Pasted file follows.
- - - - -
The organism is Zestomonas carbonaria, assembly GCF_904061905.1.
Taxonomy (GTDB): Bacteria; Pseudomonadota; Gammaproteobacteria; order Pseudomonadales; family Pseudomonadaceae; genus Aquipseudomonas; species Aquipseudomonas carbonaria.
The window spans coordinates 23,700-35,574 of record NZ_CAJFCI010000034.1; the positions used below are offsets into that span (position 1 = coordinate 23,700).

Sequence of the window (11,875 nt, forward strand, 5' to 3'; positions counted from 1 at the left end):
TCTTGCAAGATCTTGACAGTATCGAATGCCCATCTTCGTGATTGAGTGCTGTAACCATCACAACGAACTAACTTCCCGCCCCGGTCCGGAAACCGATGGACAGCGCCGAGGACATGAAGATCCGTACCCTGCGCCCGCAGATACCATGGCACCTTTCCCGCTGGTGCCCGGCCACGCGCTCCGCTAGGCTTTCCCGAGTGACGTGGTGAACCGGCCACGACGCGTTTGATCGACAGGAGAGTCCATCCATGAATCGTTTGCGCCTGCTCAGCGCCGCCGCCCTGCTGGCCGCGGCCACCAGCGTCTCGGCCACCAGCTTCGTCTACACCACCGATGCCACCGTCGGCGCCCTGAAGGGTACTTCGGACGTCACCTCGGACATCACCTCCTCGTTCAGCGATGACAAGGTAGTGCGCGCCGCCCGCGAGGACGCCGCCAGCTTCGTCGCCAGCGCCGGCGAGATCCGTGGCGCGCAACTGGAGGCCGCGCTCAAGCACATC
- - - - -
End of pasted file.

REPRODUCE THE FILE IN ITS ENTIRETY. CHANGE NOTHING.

The organism is Zestomonas carbonaria, assembly GCF_904061905.1.
Taxonomy (GTDB): Bacteria; Pseudomonadota; Gammaproteobacteria; order Pseudomonadales; family Pseudomonadaceae; genus Aquipseudomonas; species Aquipseudomonas carbonaria.
The window spans coordinates 23,700-35,574 of record NZ_CAJFCI010000034.1; the positions used below are offsets into that span (position 1 = coordinate 23,700).

Sequence of the window (11,875 nt, forward strand, 5' to 3'; positions counted from 1 at the left end):
TCTTGCAAGATCTTGACAGTATCGAATGCCCATCTTCGTGATTGAGTGCTGTAACCATCACAACGAACTAACTTCCCGCCCCGGTCCGGAAACCGATGGACAGCGCCGAGGACATGAAGATCCGTACCCTGCGCCCGCAGATACCATGGCACCTTTCCCGCTGGTGCCCGGCCACGCGCTCCGCTAGGCTTTCCCGAGTGACGTGGTGAACCGGCCACGACGCGTTTGATCGACAGGAGAGTCCATCCATGAATCGTTTGCGCCTGCTCAGCGCCGCCGCCCTGCTGGCCGCGGCCACCAGCGTCTCGGCCACCAGCTTCGTCTACACCACCGATGCCACCGTCGGCGCCCTGAAGGGTACTTCGGACGTCACCTCGGACATCACCTCCTCGTTCAGCGATGACAAGGTAGTGCGCGCCGCCCGCGAGGACGCCGCCAGCTTCGTCGCCAGCGCCGGCGAGATCCGTGGCGCGCAACTGGAGGCCGCGCTCAAGCACATC